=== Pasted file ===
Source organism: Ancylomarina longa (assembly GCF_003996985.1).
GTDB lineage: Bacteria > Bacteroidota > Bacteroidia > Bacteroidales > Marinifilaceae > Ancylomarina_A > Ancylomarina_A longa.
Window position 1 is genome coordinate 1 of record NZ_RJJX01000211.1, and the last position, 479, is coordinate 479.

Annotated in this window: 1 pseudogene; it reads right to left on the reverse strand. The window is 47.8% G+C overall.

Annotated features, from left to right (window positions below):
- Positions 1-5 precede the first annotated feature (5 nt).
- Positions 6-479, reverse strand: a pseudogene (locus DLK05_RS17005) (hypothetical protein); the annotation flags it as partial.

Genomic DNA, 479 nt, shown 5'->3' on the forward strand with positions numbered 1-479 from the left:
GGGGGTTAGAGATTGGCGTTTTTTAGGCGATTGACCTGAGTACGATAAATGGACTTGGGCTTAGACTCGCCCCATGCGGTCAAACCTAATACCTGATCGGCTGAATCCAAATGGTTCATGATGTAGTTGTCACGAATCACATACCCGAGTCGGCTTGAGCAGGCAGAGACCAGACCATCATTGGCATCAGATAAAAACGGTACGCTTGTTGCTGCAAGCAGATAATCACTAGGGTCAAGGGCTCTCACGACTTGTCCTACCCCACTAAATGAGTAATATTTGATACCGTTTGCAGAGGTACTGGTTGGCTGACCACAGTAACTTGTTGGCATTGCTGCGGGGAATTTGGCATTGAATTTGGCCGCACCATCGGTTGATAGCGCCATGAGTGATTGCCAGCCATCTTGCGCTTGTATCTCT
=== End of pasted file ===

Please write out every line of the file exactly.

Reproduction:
Source organism: Ancylomarina longa (assembly GCF_003996985.1).
GTDB lineage: Bacteria > Bacteroidota > Bacteroidia > Bacteroidales > Marinifilaceae > Ancylomarina_A > Ancylomarina_A longa.
Window position 1 is genome coordinate 1 of record NZ_RJJX01000211.1, and the last position, 479, is coordinate 479.

Annotated in this window: 1 pseudogene; it reads right to left on the reverse strand. The window is 47.8% G+C overall.

Annotated features, from left to right (window positions below):
- Positions 1-5 precede the first annotated feature (5 nt).
- Positions 6-479, reverse strand: a pseudogene (locus DLK05_RS17005) (hypothetical protein); the annotation flags it as partial.

Genomic DNA, 479 nt, shown 5'->3' on the forward strand with positions numbered 1-479 from the left:
GGGGGTTAGAGATTGGCGTTTTTTAGGCGATTGACCTGAGTACGATAAATGGACTTGGGCTTAGACTCGCCCCATGCGGTCAAACCTAATACCTGATCGGCTGAATCCAAATGGTTCATGATGTAGTTGTCACGAATCACATACCCGAGTCGGCTTGAGCAGGCAGAGACCAGACCATCATTGGCATCAGATAAAAACGGTACGCTTGTTGCTGCAAGCAGATAATCACTAGGGTCAAGGGCTCTCACGACTTGTCCTACCCCACTAAATGAGTAATATTTGATACCGTTTGCAGAGGTACTGGTTGGCTGACCACAGTAACTTGTTGGCATTGCTGCGGGGAATTTGGCATTGAATTTGGCCGCACCATCGGTTGATAGCGCCATGAGTGATTGCCAGCCATCTTGCGCTTGTATCTCT